Information provision and patient reported outcomes in patients with metastasized colorectal cancer

Results from the PROFILES registry

O. Husson, M.S.Y. Thong, F. Mols, T.J. Smilde, G.J. Creemers, L.V. van de Poll-Franse

Research output: Contribution to journalArticleScientificpeer-review

Abstract

Background: 
Patients with metastasized colorectal cancer (mCRC) have different information needs compared with patients with nonmetastatic colorectal cancer (CRC). Appropriate information provision leads to better patient reported outcomes for patients with nonmetastatic disease.
Objective: 
To measure the perceived level of, and satisfaction with, information received by patients with mCRC as compared with those with nonmetastatic (stage I,II,III) CRC. Also, associations of information provision with health status, anxiety, depression, and illness perceptions were investigated.
Methods: 
Cross-sectional population-based survey was conducted. All CRC patients diagnosed between 2002 and 2007 according to the Eindhoven Cancer Registry (ECR) were selected. Response rate was 75% (n=1159, of which 139 had mCRC). Participants completed questionnaires on information provision (European Organization for Research and Treatment of Cancer Quality of Life Questionnaire-INFO25), health status (Short Form-36), anxiety and depression (Hospital Anxiety and Depression Scale [HADS]), and illness perceptions (Brief Illness Perception Questionnaire [B-IPQ]).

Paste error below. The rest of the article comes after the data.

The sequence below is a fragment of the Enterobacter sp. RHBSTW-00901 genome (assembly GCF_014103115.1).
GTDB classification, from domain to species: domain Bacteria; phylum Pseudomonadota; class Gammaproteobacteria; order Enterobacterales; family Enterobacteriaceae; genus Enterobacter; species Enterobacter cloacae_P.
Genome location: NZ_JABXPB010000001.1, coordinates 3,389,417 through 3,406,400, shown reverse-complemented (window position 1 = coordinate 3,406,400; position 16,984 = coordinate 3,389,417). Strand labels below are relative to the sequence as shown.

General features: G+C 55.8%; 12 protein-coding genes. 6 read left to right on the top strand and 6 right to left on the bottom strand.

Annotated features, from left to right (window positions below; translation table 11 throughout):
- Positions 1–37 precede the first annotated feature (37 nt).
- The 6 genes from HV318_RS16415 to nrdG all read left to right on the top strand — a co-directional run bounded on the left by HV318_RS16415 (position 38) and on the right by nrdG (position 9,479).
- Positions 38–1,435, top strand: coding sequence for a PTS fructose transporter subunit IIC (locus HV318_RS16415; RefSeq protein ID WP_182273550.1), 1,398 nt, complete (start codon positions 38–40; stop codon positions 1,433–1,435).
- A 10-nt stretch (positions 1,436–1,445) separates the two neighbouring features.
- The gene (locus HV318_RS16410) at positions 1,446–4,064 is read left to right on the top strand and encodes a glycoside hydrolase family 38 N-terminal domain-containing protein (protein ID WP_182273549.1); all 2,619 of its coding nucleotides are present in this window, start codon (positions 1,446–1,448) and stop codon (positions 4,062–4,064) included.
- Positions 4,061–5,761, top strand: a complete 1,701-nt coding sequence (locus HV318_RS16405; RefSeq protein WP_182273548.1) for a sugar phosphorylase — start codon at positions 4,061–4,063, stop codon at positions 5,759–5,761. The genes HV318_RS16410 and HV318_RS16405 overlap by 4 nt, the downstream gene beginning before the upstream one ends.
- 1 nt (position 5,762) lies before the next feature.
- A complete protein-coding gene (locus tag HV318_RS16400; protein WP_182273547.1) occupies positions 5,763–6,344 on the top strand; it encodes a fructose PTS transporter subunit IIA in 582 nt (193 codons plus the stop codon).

Results: 
The perceived receipt of information was quite comparable between CRC patients with and without mCRC. Only perceived receipt of treatment information was higher for patients with mCRC (45 versus 37; p<0.01). Sixty percent of the patients with mCRC were satisfied with the amount of received information and almost 30% wanted to receive more information. The perceived receipt of more disease information and information about other services was associated with worse health outcomes, whereas satisfaction with the received information was not associated with health outcomes
Conclusion: